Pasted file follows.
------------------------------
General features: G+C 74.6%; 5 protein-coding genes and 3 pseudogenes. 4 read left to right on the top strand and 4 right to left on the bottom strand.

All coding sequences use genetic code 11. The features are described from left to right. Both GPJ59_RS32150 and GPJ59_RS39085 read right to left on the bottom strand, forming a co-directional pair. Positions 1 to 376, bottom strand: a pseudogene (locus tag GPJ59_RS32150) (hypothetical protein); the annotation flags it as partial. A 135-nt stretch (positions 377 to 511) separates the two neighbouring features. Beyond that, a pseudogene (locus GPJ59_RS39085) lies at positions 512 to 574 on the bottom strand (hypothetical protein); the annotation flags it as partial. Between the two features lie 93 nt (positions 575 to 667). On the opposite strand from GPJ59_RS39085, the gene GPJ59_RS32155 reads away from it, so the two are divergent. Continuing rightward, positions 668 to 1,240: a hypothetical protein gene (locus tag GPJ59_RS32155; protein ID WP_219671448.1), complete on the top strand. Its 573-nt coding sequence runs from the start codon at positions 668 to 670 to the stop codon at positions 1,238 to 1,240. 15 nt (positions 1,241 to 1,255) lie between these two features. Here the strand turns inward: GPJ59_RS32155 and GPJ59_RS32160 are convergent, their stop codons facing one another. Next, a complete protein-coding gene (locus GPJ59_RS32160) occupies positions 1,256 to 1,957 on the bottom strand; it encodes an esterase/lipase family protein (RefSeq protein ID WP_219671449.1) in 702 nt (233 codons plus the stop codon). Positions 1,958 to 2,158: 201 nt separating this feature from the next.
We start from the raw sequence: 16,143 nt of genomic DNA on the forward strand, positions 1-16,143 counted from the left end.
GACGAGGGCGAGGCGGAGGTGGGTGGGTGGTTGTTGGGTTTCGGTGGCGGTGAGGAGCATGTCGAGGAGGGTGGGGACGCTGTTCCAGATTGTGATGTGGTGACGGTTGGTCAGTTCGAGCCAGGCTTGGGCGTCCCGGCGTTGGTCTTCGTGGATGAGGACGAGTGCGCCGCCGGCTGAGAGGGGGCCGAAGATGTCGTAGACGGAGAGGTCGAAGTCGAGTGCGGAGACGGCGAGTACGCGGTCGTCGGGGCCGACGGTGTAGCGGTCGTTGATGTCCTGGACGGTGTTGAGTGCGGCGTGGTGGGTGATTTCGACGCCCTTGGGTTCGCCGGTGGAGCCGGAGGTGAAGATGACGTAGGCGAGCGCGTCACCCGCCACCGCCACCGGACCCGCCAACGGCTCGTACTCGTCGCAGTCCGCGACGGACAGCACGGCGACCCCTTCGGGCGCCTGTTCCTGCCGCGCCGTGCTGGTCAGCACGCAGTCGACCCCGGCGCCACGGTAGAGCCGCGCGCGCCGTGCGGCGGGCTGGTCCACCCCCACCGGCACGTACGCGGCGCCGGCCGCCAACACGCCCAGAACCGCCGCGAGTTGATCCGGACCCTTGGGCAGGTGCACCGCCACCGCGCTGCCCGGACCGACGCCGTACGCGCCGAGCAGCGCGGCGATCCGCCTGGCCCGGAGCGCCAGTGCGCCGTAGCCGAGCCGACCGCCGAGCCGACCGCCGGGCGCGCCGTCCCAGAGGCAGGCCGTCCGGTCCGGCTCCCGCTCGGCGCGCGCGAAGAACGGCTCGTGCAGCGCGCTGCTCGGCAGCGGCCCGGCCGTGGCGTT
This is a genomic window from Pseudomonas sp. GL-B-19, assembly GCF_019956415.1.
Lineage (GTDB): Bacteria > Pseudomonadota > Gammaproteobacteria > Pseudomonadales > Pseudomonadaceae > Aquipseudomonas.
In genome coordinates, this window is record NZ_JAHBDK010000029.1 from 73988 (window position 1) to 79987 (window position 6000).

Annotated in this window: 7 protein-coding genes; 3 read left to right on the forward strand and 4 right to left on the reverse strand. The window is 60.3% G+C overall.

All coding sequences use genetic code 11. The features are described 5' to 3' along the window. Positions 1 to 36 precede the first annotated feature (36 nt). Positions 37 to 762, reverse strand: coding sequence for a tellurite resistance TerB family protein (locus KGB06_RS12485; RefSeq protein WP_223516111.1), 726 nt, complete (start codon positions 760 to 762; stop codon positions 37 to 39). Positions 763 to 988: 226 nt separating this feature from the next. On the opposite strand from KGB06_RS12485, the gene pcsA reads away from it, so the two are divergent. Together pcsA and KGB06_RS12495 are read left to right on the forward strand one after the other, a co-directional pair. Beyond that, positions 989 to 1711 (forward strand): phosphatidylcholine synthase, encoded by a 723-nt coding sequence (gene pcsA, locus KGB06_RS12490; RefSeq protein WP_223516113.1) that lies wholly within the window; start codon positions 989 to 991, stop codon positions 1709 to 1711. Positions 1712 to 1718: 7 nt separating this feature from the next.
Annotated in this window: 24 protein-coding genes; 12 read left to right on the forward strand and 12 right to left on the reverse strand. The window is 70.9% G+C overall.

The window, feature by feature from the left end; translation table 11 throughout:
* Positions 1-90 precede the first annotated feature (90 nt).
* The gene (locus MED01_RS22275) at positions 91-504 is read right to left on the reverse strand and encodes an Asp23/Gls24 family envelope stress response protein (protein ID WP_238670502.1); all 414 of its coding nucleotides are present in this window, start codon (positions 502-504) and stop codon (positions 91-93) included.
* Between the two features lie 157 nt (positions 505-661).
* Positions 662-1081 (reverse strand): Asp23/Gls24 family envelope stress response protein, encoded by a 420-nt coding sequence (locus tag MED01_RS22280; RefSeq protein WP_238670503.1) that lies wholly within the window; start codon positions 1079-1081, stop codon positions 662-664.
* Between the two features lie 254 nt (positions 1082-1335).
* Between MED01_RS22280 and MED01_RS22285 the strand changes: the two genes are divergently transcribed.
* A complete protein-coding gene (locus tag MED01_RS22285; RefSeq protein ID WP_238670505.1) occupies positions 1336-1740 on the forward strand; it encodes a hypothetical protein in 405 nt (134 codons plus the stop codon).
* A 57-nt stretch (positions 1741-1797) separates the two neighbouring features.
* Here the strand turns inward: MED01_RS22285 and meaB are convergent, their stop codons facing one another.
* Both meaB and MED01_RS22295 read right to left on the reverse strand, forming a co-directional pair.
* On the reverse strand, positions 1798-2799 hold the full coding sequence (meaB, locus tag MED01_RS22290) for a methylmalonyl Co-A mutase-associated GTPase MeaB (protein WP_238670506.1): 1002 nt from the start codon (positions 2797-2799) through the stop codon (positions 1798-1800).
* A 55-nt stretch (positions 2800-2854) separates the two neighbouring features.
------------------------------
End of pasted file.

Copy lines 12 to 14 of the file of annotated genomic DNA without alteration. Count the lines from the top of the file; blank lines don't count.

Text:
* Positions 1-90 precede the first annotated feature (90 nt).
* The gene (locus MED01_RS22275) at positions 91-504 is read right to left on the reverse strand and encodes an Asp23/Gls24 family envelope stress response protein (protein ID WP_238670502.1); all 414 of its coding nucleotides are present in this window, start codon (positions 502-504) and stop codon (positions 91-93) included.
* Between the two features lie 157 nt (positions 505-661).